Table 1 represents the different implementation counts (based on GE area), depending on the main PRNG parameters n and m, as described in Section 3.3. The n-bit register is included in the LFSR module, the LFSR feedback and decoder are included in the Polynomial Selector module, and the cycle clock, TRNG and PRNG output are included in the Decoding Logic module. These three elements add up to the most representative amount of GEs. The remaining GEs mainly consist of the necessary extra circuitry for controlling the different states of the generator. Logic gates considered in this implementation count are basic two-input gates, except for the decoder (Polynomial Selector) where (log(m)/log(2))-input NAND gates are used depending on the number of implemented polynomials m.

For the LFSR implementation purpose, we use the D-flip-flop (DFF) model specified at [32] composed by 18 CMOS transistors. Hence, a DFF can be measured with approximately 4.5 GE.

As shown in Table 1, the Polynomial selector module implementation hardly depends on the total number of polynomials m that will be used as a pool of feedback polynomials. Furthermore, the exact selection of the m polynomials also affects the total number of GE needed for the implementation. To determine the GE number for this module, a first approach could be to analyze all combinations of the m possible polynomials and take the combination that needs the minimum GE. Although this strategy seems to be the best one regarding the implementation purposes for its efficiency (it will end up with the simplest implementation possible), it is not a good choice regarding security needs. As we will describe in the next section, the exact value of the m polynomials (not the value m itself) can be seen as a security key (since, together with the trn values, it determines the output of the pseudorandom sequence). Then, an attacker could determine the exact combination of the used polynomials simply by finding the combinations that produce the optimal implementation in GE. To avoid that, we compute the GE needed in this module by analyzing all the possible polynomial combinations and then take the worst possible case. Since any chosen combination of the m polynomials is equally probable, an attacker cannot discard any of them regarding its implementation suitability. Based on this strategy, we show in Table 1 the resulting GE upper bound values.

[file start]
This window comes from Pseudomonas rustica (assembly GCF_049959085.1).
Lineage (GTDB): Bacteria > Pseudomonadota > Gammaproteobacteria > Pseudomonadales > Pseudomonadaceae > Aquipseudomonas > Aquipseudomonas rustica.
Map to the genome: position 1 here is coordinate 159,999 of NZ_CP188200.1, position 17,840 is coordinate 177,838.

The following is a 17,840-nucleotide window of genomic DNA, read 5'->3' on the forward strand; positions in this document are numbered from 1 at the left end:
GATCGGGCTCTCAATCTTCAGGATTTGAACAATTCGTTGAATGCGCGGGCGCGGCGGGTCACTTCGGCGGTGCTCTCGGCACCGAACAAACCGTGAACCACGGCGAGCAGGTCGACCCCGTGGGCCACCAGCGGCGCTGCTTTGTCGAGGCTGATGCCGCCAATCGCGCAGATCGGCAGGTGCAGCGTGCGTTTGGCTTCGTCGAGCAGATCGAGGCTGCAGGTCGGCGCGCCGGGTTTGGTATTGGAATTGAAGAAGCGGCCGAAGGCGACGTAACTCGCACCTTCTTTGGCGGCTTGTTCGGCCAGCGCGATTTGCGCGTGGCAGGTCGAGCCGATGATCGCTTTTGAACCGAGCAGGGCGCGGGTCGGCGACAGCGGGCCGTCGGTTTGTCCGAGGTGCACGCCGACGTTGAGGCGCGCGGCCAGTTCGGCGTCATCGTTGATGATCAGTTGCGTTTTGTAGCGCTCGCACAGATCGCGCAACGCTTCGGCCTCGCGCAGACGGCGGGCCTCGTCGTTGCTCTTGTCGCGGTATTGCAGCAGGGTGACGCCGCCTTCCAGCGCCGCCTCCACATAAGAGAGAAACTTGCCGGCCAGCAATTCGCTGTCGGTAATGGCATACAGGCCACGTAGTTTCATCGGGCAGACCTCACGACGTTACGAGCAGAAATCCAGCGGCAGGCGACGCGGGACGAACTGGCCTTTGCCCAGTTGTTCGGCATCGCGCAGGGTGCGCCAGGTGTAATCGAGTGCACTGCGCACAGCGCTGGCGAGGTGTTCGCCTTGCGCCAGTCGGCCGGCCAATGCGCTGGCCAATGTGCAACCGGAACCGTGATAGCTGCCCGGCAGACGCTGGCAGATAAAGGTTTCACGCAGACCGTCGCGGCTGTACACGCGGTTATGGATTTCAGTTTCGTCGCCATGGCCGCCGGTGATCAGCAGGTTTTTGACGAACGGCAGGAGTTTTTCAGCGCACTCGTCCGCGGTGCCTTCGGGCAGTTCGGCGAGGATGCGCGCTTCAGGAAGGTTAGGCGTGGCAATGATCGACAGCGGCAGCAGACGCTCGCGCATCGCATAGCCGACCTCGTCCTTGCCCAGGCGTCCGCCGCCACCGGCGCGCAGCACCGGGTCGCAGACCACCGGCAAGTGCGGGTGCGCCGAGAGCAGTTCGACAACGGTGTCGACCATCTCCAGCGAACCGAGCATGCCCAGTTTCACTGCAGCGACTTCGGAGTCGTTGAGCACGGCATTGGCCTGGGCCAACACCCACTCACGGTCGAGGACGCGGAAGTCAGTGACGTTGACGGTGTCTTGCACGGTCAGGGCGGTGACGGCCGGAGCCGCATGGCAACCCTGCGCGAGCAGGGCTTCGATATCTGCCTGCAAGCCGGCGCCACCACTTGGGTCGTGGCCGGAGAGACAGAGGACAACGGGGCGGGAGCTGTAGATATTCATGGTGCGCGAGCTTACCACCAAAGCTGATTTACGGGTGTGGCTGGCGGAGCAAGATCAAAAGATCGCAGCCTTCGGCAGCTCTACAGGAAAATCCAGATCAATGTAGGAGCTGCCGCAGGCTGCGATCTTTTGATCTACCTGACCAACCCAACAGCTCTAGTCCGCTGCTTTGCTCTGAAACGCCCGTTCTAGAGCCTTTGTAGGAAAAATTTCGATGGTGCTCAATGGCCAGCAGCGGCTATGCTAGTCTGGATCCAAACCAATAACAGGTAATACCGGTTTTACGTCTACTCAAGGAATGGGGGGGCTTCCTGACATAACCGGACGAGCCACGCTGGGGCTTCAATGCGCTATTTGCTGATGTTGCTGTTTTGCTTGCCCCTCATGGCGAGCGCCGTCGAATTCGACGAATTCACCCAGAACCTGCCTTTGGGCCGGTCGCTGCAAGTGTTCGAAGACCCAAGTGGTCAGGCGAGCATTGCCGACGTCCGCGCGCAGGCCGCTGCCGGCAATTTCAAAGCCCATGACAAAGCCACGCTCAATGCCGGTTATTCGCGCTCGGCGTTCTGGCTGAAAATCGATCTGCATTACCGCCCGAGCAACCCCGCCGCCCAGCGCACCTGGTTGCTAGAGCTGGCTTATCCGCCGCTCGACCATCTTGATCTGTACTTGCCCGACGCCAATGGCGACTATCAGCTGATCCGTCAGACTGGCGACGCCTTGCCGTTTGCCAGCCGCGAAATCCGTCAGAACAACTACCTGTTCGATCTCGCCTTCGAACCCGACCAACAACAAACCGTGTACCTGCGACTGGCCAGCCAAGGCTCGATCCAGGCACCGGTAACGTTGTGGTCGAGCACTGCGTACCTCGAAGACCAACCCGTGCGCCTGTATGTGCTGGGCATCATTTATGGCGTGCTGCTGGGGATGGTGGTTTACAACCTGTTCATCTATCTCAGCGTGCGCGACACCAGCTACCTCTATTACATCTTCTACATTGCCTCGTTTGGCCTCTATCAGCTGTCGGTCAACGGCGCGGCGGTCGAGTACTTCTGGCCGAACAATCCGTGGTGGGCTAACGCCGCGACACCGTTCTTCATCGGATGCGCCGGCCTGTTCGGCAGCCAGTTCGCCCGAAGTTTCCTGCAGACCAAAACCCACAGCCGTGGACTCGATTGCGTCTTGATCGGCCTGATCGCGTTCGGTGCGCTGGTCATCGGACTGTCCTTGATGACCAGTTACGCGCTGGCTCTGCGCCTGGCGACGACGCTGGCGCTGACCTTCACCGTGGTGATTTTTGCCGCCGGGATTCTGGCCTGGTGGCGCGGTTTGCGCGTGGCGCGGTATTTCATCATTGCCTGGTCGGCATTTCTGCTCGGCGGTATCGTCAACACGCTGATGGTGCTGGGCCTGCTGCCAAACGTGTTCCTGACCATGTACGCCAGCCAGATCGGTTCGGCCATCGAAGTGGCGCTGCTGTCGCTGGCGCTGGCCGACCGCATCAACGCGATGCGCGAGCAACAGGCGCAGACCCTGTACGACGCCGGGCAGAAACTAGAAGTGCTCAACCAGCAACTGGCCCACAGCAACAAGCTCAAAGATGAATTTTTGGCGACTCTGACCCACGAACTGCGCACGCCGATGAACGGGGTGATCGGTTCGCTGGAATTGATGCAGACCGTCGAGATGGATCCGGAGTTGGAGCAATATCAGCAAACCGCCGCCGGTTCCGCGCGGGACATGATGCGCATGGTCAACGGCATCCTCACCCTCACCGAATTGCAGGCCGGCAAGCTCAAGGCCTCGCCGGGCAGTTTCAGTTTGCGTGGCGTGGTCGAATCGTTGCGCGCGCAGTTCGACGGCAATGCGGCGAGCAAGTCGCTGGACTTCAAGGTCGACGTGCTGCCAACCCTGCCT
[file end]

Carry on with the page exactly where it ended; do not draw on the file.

We then provide the physical source of randomness assumed for our generator. For the gate equivalence of this component, we based our estimations on previous works presented in [31,33]. The physical source of randomness that we assume consists of the thermal-noise oscillator presented by Che et al. in [10], but specified and modeled in our work as proposed in [34,35].

From Table 1, it can be extracted that implementations using up to 32 cells for the LFSR are roughly EPC Gen2 suitable from the hardware perspective. Also, a combination of large LFSR with a small pool of polynomials (e.g., n = 64 and m = 8) offers a possible solution, regarding hardware constrains (bold values in the Total row). In the next subsection, we overview the security properties of our scheme for those parameters that fit the hardware constrains, discarding implementations surpassing the available implementation area, established in 2000 GE.

#### 4.2. Security

EPC Gen2 security relies on the PRNG utilization, and how the PRNG ciphers the Access or Kill operations [1] to avoid eavesdroppers to obtain the cleartext of the transmitted sequences. That is, the security of an EPC Gen2 PRNG is based on the unpredictability of its output. In J3Gen, such unpredictability is based on the non-linearity module that depends on the combination of the selected m feedback polynomials, and the feedback polynomial update rate l. In our scenario, assuming that n, the length of the LFSR, is a public value, the knowledge of the exact combination of m feedback polynomials would allow to an attacker to predict the output sequence. In that context, since such polynomials are kept secret, they may be considered as the secret key of our PRNG. Then, the security strength of J3Gen can be measured as a key length, understanding each key as every different possible m feedback polynomial combination.